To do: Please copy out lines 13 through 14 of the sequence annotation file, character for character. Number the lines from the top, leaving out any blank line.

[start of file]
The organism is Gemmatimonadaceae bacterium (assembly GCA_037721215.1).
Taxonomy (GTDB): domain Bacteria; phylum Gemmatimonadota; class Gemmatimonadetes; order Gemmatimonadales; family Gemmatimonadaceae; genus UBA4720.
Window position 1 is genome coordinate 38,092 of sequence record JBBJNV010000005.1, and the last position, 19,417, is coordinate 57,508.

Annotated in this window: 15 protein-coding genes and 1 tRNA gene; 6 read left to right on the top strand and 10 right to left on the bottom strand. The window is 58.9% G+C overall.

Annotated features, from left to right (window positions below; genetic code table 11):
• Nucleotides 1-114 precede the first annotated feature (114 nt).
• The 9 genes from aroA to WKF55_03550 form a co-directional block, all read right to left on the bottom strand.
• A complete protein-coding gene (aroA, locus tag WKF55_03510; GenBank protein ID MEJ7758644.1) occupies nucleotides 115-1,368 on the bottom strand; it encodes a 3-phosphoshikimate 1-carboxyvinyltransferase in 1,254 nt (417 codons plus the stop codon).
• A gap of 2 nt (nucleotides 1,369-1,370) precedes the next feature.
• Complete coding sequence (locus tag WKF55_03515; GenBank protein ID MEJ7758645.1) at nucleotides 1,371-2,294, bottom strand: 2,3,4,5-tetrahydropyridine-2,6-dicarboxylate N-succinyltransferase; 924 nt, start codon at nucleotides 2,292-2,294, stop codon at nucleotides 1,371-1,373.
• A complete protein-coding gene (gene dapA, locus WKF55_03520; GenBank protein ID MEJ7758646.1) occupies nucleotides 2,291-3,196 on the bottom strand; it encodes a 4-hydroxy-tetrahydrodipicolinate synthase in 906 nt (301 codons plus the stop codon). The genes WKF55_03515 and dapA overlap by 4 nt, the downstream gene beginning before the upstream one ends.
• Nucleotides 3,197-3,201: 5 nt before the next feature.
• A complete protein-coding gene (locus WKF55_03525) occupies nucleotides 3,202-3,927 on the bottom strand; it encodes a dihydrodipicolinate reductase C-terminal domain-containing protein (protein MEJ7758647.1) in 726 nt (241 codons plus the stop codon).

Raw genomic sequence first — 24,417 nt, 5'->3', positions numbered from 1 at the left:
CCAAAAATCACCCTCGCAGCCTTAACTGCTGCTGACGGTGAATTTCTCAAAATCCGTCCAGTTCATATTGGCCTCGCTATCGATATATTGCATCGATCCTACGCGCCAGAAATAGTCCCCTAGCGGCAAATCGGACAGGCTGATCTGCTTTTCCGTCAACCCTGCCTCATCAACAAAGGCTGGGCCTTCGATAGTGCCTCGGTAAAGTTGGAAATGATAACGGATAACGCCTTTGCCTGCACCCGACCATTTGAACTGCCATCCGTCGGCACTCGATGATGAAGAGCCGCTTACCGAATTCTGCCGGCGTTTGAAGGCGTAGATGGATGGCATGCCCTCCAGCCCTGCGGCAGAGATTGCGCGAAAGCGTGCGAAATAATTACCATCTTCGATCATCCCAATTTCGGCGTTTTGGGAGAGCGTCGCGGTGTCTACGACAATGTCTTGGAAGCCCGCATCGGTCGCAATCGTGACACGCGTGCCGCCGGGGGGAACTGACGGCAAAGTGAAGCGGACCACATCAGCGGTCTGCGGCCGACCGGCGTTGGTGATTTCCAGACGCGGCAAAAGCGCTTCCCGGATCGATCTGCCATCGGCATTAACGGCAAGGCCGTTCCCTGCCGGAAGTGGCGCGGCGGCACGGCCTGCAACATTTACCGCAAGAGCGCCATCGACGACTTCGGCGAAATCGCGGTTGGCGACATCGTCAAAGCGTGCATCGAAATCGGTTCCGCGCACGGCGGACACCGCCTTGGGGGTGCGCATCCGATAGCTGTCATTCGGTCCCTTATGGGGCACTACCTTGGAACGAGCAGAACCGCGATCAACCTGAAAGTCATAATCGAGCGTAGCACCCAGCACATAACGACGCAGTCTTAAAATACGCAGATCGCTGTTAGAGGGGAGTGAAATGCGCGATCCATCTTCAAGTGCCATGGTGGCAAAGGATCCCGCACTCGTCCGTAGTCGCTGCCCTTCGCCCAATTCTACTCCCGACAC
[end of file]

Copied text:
• A complete protein-coding gene (locus WKF55_03525) occupies nucleotides 3,202-3,927 on the bottom strand; it encodes a dihydrodipicolinate reductase C-terminal domain-containing protein (protein MEJ7758647.1) in 726 nt (241 codons plus the stop codon).

Raw genomic sequence first — 24,417 nt, 5'->3', positions numbered from 1 at the left: